Regardless of whether you plan on launching a traditional brick-and-mortar business, wish to take advantage of the growing eCommerce industry and operate a strictly online business, or want to cater to prospective customers both online and off, one of the most important areas you need to address before you get started is how you’re going to process payments.
Two terms that you’ve likely come across in your research are payment gateways and payment processors. The problem? Understanding these payment systems can be a complex undertaking, making it difficult to know which payment support you need in order to operate the business model that interests you most.
What is the difference between these two, and which one will your business need in order to successfully process payments and meet the expectations of customers who buy products and services from you?
In this comprehensive guide, we will take a closer look at payment gateways and payment processors to better understand what they are, what purpose they serve, and, most importantly, which one is the best fit for your business.
What Is a Payment Processor?
As the name suggests, a payment processor is a vendor that handles all of the work that goes on behind-the-scenes in regard to accepting payments.
Basically, payment processors are responsible for transmitting essential payment data to you, the customer, your bank, and their bank when a customer places a payment using a debit or credit card. It’s important to remember that the processor’s involvement stops there.
While a payment processor is important for businesses to have if they anticipate having card purchases (which is standard in nearly every business, except maybe those that have high-risk business models, in which case you can look for alternatives like a service that will allow you to pay by check online), their only job is to manage the backend logistics of online or in-person card payments.
This can be confusing for some prospective owners who may believe that payment processors and payment gateways are an either-or choice. However, this is not often the case. This is where payment gateways come in…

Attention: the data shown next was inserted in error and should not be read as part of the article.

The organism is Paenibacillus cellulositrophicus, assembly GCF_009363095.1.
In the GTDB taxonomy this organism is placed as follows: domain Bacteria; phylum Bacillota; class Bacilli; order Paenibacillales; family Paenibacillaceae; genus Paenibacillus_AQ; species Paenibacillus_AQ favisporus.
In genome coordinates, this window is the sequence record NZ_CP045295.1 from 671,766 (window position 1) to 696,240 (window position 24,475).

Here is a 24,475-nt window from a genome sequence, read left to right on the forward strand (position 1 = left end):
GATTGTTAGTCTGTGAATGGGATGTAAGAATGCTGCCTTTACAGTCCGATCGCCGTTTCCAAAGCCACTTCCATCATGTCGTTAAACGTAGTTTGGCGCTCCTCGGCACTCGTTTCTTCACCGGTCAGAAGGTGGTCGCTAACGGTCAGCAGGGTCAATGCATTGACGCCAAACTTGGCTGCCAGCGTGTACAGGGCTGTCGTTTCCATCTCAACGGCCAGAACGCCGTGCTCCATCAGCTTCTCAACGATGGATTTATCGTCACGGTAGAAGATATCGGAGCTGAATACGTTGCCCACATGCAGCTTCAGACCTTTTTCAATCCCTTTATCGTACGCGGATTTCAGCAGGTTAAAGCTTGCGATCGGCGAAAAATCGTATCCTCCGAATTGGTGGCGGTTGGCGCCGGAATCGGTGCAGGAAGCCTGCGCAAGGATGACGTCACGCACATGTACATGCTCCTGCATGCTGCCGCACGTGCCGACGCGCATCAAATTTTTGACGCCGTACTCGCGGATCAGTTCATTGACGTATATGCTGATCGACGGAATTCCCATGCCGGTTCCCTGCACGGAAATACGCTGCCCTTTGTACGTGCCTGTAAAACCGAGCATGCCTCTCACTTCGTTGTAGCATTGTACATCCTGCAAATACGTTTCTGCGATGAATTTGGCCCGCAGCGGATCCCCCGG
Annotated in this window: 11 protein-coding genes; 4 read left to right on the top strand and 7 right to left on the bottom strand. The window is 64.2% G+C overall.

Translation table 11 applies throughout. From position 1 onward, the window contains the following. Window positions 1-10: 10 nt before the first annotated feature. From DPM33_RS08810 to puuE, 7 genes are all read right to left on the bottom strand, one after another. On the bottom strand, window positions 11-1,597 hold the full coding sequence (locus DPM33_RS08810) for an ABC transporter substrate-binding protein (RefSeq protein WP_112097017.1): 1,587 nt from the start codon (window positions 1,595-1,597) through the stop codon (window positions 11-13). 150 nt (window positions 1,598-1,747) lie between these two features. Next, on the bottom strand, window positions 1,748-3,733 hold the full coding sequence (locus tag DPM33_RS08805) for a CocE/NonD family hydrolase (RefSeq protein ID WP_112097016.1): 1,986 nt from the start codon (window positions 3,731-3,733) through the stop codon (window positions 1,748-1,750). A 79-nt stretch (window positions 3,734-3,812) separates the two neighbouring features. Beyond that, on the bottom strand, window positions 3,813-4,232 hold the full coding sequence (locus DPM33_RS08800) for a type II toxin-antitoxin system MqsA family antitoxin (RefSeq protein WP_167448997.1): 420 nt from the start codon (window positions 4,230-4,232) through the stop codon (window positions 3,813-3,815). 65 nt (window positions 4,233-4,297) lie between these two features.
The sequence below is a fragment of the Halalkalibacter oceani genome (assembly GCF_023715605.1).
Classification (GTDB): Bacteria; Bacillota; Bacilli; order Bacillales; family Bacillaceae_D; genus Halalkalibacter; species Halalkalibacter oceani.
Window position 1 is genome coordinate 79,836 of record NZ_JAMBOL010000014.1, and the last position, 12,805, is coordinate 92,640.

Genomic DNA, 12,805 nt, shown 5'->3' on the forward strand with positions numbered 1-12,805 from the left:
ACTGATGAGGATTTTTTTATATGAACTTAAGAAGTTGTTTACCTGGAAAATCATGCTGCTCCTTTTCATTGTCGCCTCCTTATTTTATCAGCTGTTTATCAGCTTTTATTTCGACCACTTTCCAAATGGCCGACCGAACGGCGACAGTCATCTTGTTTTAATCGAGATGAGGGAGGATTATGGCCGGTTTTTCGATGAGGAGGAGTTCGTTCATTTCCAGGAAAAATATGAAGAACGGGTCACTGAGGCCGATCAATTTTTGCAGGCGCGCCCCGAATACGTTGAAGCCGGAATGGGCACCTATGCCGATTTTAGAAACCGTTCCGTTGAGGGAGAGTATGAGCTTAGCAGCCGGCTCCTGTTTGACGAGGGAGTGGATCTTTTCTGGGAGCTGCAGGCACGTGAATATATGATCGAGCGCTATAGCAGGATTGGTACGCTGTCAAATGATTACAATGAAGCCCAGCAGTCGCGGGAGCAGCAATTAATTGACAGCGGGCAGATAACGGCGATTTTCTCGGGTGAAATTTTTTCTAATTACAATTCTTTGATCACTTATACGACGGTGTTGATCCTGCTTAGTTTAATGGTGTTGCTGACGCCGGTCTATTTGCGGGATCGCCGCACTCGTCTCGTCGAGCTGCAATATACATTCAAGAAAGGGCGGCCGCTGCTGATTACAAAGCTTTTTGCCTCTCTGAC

What Is a Payment Gateway?
So, what is a payment gateway, and how does it tie into payment processors? Aptly named, payment gateways are the tools that you use to accept payments online or in person. Every physical business has a credit card terminal where users can swipe or scan their cards (or their phones) to allow them to make a payment.
Payment gateways essentially act as the beginning and the end of payments, transmitting the card data to the processor for approval or denial as well as communicating with your bank account.
However, payment gateways aren’t just limited to physical solutions. If you operate an online business, there are payment gateways known as virtual terminals (cloud or web point-of-sale software) that allow you to accept payments online.
Given that many businesses will operate solely online or offer a mix of both brick-and-mortar stores and an online experience, these will be essential to many, too. No matter what type of business you would like to start, a payment gateway will be an essential physical product or software solution that you will rely on.
What Do I Need to Use to Successfully Operate My Business?
Most businesses need both a payment processor and a payment gateway to run their business as one does not operate successfully without the other.
The payment gateway is what allows you to accept card payments online or in person, while the payment processor manages the logistics of payments and gives the final denial or approval. There are some exceptions to the rule, which we cover below, but generally speaking, payment gateways and payment processors work hand-in-hand.